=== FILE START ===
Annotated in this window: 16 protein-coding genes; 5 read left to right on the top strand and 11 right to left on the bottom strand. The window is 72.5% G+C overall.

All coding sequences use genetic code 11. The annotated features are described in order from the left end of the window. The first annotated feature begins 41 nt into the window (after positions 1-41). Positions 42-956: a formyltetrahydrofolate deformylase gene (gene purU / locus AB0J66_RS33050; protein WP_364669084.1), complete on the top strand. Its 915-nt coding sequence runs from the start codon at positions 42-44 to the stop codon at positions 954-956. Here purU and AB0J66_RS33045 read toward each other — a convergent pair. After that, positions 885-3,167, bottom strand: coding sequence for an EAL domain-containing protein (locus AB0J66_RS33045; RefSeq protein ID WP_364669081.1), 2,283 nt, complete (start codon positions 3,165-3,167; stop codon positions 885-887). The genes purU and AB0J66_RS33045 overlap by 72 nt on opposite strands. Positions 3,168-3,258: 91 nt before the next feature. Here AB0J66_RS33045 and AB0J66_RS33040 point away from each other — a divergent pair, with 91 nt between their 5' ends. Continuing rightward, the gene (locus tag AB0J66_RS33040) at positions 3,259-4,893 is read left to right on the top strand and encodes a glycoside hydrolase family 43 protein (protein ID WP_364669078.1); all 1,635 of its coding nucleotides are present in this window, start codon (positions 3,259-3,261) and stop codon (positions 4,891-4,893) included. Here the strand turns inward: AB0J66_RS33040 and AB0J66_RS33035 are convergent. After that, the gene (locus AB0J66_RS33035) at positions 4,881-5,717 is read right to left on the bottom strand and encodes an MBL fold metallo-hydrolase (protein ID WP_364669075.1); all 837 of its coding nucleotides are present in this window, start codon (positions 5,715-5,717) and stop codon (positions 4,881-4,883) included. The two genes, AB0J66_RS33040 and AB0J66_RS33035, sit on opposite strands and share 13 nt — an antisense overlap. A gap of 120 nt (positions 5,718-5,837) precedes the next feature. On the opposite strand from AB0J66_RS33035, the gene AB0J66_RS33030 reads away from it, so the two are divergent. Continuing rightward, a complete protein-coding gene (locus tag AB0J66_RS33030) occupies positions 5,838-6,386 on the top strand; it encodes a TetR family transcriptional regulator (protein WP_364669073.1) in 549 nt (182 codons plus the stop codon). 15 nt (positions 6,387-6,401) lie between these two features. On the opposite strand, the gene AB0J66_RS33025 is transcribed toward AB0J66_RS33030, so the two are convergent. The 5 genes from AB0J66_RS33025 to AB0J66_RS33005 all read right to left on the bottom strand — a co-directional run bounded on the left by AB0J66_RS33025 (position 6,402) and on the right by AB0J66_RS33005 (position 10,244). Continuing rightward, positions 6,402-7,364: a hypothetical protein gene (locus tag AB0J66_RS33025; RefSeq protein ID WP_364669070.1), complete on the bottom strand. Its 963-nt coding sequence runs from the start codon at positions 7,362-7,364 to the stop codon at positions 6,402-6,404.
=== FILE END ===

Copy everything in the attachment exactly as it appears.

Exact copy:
Annotated in this window: 16 protein-coding genes; 5 read left to right on the top strand and 11 right to left on the bottom strand. The window is 72.5% G+C overall.

All coding sequences use genetic code 11. The annotated features are described in order from the left end of the window. The first annotated feature begins 41 nt into the window (after positions 1-41). Positions 42-956: a formyltetrahydrofolate deformylase gene (gene purU / locus AB0J66_RS33050; protein WP_364669084.1), complete on the top strand. Its 915-nt coding sequence runs from the start codon at positions 42-44 to the stop codon at positions 954-956. Here purU and AB0J66_RS33045 read toward each other — a convergent pair. After that, positions 885-3,167, bottom strand: coding sequence for an EAL domain-containing protein (locus AB0J66_RS33045; RefSeq protein ID WP_364669081.1), 2,283 nt, complete (start codon positions 3,165-3,167; stop codon positions 885-887). The genes purU and AB0J66_RS33045 overlap by 72 nt on opposite strands. Positions 3,168-3,258: 91 nt before the next feature. Here AB0J66_RS33045 and AB0J66_RS33040 point away from each other — a divergent pair, with 91 nt between their 5' ends. Continuing rightward, the gene (locus tag AB0J66_RS33040) at positions 3,259-4,893 is read left to right on the top strand and encodes a glycoside hydrolase family 43 protein (protein ID WP_364669078.1); all 1,635 of its coding nucleotides are present in this window, start codon (positions 3,259-3,261) and stop codon (positions 4,891-4,893) included. Here the strand turns inward: AB0J66_RS33040 and AB0J66_RS33035 are convergent. After that, the gene (locus AB0J66_RS33035) at positions 4,881-5,717 is read right to left on the bottom strand and encodes an MBL fold metallo-hydrolase (protein ID WP_364669075.1); all 837 of its coding nucleotides are present in this window, start codon (positions 5,715-5,717) and stop codon (positions 4,881-4,883) included. The two genes, AB0J66_RS33040 and AB0J66_RS33035, sit on opposite strands and share 13 nt — an antisense overlap. A gap of 120 nt (positions 5,718-5,837) precedes the next feature. On the opposite strand from AB0J66_RS33035, the gene AB0J66_RS33030 reads away from it, so the two are divergent. Continuing rightward, a complete protein-coding gene (locus tag AB0J66_RS33030) occupies positions 5,838-6,386 on the top strand; it encodes a TetR family transcriptional regulator (protein WP_364669073.1) in 549 nt (182 codons plus the stop codon). 15 nt (positions 6,387-6,401) lie between these two features. On the opposite strand, the gene AB0J66_RS33025 is transcribed toward AB0J66_RS33030, so the two are convergent. The 5 genes from AB0J66_RS33025 to AB0J66_RS33005 all read right to left on the bottom strand — a co-directional run bounded on the left by AB0J66_RS33025 (position 6,402) and on the right by AB0J66_RS33005 (position 10,244). Continuing rightward, positions 6,402-7,364: a hypothetical protein gene (locus tag AB0J66_RS33025; RefSeq protein ID WP_364669070.1), complete on the bottom strand. Its 963-nt coding sequence runs from the start codon at positions 7,362-7,364 to the stop codon at positions 6,402-6,404.